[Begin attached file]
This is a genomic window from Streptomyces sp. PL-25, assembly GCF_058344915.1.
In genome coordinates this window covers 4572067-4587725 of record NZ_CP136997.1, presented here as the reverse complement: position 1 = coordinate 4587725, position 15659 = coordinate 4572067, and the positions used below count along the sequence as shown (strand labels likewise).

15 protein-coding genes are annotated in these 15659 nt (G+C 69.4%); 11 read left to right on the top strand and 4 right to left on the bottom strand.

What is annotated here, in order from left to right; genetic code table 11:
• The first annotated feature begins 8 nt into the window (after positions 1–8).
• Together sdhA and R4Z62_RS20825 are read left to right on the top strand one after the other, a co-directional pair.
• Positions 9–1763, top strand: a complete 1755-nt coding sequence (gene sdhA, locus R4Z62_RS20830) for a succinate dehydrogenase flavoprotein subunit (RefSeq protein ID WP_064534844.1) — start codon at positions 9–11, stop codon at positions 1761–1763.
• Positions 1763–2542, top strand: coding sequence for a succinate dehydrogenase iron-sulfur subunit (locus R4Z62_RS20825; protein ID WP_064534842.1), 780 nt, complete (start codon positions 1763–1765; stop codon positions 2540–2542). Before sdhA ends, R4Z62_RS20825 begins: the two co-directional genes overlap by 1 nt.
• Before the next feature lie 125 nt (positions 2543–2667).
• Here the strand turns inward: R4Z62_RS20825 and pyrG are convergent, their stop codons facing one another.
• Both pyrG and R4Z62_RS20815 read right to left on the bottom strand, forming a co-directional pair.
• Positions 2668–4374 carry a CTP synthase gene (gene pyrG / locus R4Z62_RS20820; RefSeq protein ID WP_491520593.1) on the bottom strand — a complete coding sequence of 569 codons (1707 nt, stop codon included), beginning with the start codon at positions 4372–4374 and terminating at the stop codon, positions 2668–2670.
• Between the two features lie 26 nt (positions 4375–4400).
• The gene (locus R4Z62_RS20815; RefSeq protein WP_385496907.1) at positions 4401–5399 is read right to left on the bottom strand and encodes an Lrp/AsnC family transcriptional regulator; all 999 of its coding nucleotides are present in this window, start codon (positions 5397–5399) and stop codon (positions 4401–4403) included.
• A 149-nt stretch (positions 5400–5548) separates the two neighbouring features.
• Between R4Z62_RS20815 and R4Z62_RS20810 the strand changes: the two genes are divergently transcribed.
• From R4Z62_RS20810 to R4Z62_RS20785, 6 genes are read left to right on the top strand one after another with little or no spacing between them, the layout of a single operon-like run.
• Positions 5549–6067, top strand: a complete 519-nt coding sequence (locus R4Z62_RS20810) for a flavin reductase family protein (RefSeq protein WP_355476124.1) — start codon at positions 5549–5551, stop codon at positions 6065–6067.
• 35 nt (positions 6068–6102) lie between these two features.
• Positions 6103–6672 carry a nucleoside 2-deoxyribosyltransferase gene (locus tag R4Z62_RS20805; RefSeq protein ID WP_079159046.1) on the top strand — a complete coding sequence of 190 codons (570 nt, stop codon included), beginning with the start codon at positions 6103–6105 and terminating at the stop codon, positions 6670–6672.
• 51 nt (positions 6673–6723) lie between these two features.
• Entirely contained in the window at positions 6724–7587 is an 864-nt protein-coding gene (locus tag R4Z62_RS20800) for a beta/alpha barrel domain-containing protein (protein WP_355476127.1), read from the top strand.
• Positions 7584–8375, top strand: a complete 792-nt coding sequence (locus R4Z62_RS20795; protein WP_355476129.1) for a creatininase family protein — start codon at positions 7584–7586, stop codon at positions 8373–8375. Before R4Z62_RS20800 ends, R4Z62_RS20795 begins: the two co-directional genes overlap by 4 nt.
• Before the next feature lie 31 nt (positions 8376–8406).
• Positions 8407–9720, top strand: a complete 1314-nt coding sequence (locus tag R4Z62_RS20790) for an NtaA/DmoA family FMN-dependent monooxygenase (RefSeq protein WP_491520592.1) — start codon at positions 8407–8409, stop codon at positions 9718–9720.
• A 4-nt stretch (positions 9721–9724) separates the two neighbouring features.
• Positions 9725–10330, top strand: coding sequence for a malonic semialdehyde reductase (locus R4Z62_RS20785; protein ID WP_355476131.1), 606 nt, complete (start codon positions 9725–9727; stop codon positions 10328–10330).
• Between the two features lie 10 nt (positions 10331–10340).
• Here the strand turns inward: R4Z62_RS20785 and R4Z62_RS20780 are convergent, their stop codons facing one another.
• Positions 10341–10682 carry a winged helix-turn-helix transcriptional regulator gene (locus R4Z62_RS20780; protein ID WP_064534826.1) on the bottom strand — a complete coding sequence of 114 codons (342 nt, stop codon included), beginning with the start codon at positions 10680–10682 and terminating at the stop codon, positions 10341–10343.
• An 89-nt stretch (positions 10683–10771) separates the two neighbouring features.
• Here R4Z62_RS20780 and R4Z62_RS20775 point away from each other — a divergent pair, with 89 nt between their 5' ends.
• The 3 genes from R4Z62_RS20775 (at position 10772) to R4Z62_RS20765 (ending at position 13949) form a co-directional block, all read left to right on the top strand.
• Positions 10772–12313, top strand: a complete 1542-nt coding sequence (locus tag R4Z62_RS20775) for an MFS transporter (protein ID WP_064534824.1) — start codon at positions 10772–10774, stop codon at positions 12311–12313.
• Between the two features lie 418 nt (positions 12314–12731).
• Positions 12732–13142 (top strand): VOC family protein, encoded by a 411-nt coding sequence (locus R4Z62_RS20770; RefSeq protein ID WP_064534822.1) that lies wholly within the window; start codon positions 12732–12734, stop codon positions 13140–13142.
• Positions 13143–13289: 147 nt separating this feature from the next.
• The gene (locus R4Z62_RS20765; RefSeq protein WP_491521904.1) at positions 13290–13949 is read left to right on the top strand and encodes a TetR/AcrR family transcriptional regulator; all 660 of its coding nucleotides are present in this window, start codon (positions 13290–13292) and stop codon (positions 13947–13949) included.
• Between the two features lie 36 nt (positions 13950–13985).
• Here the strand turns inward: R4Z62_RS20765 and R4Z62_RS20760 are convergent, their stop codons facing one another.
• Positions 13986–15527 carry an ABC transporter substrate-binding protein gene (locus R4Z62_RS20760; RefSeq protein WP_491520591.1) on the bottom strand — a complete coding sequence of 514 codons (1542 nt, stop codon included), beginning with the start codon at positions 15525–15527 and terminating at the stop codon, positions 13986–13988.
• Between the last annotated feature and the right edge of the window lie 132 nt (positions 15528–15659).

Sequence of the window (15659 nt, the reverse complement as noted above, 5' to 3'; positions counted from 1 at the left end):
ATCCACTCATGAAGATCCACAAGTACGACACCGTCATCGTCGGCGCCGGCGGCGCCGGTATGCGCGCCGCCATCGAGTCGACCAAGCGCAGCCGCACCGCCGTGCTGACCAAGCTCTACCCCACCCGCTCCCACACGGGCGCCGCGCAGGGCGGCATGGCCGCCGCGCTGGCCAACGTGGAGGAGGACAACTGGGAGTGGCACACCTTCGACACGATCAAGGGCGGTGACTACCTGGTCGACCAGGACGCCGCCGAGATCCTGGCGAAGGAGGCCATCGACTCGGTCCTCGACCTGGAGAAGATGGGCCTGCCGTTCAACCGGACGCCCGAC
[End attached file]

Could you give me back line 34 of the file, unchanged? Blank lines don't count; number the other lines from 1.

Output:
• Positions 10772–12313, top strand: a complete 1542-nt coding sequence (locus tag R4Z62_RS20775) for an MFS transporter (protein ID WP_064534824.1) — start codon at positions 10772–10774, stop codon at positions 12311–12313.